By David Accomazzo
The Organic Trade Association has named former Washington lobbyist Christine Bushway as the organization's new executive director.
She began her tenure on Monday.
Bushway formerly served as a lobbyist for the egg industry before Congress, the U.S. Department of Agriculture, the Food and Drug Administration, the Federal Trade Commission, and the Centers for Disease Control and Prevention; as a spokeswoman on television, radio, and print in addition to creating a public relations, marketing, and advertising firm serving the food and agriculture industries. Her clients included the American Egg Board, the PA Beef Council, Radlo Foods, and the New England Brown Egg Council, among others, according to a bio released on the OTA's Web site.
In 1984, Bushway founded the Egg Nutrition Center in Washington, D.C., which funds research and provides guidance on egg nutritional information to industry, consumers, and health agencies.
"I think she is a solid leader and she has a good background in marketing, which will be valuable to help promote our industry and move it forward, and I think she has a good history of being a consensus builder and being a leader," said Matt McLean, vice president of the OTA's board of directors. "She's a good hire. Very professional, and she comes off as having a good personality, very warm, very easy to talk to. I'm excited about what she can do for our industry."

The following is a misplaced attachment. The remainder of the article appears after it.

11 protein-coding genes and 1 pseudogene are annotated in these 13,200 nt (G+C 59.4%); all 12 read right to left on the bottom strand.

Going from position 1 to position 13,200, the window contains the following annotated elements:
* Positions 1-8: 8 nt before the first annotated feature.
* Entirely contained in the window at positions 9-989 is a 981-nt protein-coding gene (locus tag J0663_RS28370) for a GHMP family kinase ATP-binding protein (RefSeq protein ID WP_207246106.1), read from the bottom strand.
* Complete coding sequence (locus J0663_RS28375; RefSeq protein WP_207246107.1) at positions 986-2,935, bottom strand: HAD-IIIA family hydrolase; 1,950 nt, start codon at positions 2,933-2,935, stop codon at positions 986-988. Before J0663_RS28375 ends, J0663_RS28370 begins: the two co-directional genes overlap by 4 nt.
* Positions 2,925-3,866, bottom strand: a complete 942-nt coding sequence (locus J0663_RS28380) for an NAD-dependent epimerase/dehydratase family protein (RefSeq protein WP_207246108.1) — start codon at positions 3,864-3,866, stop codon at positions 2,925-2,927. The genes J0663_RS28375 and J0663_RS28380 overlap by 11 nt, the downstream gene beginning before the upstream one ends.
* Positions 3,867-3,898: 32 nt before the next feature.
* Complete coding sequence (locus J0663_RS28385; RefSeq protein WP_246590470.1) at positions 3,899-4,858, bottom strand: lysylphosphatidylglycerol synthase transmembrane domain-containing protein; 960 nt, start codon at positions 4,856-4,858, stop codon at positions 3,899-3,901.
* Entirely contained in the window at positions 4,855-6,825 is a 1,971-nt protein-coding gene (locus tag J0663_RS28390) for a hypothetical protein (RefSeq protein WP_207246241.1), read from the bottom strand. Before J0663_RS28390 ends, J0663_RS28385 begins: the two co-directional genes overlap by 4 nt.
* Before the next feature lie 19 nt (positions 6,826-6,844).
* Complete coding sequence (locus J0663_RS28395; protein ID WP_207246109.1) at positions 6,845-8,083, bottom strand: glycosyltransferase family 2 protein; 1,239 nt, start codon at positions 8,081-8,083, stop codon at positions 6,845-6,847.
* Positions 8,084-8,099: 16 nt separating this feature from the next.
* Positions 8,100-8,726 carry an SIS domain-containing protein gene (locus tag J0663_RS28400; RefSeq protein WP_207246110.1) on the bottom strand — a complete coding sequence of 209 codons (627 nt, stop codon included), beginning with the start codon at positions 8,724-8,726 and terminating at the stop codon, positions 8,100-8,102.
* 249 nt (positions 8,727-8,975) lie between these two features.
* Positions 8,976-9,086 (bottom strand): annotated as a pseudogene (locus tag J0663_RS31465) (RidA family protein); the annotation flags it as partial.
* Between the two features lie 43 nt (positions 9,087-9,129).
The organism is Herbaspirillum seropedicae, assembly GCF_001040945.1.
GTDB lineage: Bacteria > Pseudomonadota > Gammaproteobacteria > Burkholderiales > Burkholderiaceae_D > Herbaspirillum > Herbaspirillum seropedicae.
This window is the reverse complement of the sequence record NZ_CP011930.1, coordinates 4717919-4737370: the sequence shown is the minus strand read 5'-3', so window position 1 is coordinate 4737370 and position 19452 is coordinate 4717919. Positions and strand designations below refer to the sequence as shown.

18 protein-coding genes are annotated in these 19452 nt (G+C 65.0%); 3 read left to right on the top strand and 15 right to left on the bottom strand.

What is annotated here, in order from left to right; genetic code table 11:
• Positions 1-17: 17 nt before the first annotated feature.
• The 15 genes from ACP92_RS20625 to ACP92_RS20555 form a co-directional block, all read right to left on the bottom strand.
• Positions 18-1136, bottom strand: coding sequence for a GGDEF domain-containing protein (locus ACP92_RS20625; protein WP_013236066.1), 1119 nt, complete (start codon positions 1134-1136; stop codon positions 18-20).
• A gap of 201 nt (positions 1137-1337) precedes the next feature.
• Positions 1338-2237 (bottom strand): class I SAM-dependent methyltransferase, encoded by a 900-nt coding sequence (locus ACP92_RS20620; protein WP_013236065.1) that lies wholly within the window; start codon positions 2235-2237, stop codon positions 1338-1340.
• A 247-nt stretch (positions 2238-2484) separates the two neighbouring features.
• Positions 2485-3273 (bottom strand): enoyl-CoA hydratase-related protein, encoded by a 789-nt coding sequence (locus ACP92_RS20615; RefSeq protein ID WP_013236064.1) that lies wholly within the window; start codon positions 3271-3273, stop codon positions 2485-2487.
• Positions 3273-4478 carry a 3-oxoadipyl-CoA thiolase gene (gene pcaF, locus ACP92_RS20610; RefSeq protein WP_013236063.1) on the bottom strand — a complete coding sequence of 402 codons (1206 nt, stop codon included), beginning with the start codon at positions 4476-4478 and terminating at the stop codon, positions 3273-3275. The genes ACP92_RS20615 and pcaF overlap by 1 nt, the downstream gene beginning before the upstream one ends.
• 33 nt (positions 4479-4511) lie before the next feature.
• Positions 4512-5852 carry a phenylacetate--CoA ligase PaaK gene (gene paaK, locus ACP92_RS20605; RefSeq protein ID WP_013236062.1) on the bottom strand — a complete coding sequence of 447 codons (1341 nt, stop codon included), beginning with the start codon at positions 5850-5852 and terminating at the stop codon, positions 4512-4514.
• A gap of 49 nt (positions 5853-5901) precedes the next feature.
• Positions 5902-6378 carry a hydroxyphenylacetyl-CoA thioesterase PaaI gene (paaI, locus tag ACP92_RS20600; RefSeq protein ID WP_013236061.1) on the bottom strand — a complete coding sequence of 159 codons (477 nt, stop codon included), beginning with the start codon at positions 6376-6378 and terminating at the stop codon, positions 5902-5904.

Bushway replaces interim executive director David Gagnon, whom the board appointed after Caren Wilcox's two-year run ended in June. Bushway is the third executive director in the organization's 23-year history.
Bushway joins the OTA after serving as the director of state programs for the American Egg Board where she "[enhanced] national advertising and promotion of the Incredible Edible Egg consumer awareness campaign" across the nation, the OTA bio said.
Bushway said she was happy to return to her New England roots and looked forward to being closer to her extended family and friends. She currently lives in Alexandria, Va. with her 9-year-old daughter, her 10-year-old Shetland sheepdog and her daughter's hamster, the bio said.
The OTA is the largest trade association in the organic industry and has helped shape the industry's legal guidelines and consumer expectations into what they are today, including playing a key role in the passage of the U.S. organic standards in 2002.
The group's membership includes small business owners and large corporations such as Whole Foods, Vitamin Cottage, and U.S. Mills. The association's Web site says, "OTA's mission is to promote and protect organic trade to benefit the environment, farmers, the public, and the economy. OTA envisions organic products becoming a significant part of everyday life, enhancing people's lives and the environment."